Lakeith Stanfield playing Michael Block (left), and Issa Rae playing Mae (right) caught in a picture-perfect moment. (COURTESY OF UNIVERSAL PICTURES)

‘The Photograph’ Review: The must-see Valentine’s Day film

They say a photograph is worth a thousand words, but sometimes a photograph can represent a past love, unspoken words and a lifetime gone by. “The Photograph” was like a collage: small pieces of the story all brought together to make one beautiful picture. 

This film, directed by Stella Meghie, was different from the normal plot line and pace that other films follow. Everything about it was slow and seductive, but it might be too slow for some viewers. There are plenty of twists and turns that the audience discovers, but the characters achieve very little until the end. 

The story jumped between two different timelines. The first takes place in the mid-‘80s where young Christina (Chante Adams) and young Isaac (Y’lan Noel) are living in a small town in Louisiana. Their sweet romance is shown to the audience in small flashbacks throughout the film. 

Isaac is a small-town country boy who is content with his life and wants to enjoy its simple pleasures. Sometimes opposites attract, but it is possible to be too different from your significant other. Christina has a fiery passion that she wants to share with the world. Her current living situation is not enough to keep her content for long.

Adams’ performance exuded youthful charm and wanderlust that made her all-too realistic. The romance between Isaac and Christina is similar to Allie (Rachel McAdams) and Noah (Ryan Gosling) from “The Notebook.” Both sets of characters are blinded by their first loves and unaware of what hardships life has in store for them. 

Lakeith Stanfield playing Michael Block (left), and Issa Rae playing Mae (right) caught in a picture-perfect moment.
(Courtesy of Universal Pictures)

Christina wants to follow her passion as a photographer and make her mark in a big city, but she must make a choice. Despite her love for Isaac, she decides she needs to take a chance and hops on a bus headed to New York City.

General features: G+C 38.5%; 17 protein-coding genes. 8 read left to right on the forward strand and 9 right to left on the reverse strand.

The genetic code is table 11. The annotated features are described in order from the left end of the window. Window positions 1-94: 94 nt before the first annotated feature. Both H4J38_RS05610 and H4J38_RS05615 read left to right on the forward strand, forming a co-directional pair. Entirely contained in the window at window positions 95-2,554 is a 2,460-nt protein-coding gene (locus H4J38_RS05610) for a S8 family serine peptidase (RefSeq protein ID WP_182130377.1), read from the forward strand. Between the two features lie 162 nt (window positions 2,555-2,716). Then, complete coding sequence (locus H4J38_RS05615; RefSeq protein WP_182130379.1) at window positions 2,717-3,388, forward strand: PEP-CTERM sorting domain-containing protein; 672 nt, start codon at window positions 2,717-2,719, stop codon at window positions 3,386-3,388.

“The Photograph” is personable and offers something to every viewer. It tackles relationship and professional struggles that we face in everyday life.

In the second timeline, we jump to present day where a young journalist with a long record of commitment issues is on the hunt for his next great story. Michael Block (Lakeith Stanfield) stumbles onto a photograph during an interview in Louisiana with an older gentleman by the name of Isaac Jefferson (Rob Morgan).

The photograph led Michael to New York City where he finds Christina’s only child, Mae (Issa Rae). Mae is struggling with the recent passing of her mother; their relationship was distant at best and Mae harbors resentment toward her mother. The mutual connection both Mae and Michael felt was reminiscent of a modern-day fairytale. 

The onscreen chemistry between Stanfield and Rae was phenomenal. Every touch, glance and word spoken to each other is soft and tender. Seductive jazz music plays throughout the background during each scene, causing audience members to watch more intently as their connection grows with each passing moment.

As “The Photograph” slowly ends, it is made clear that the mistakes of Christina and Isaac’s past will not be repeated as Mae and Michael choose each other against all odds. If any lesson was taught within the film, it’s that photographs are always better with loved ones in them.

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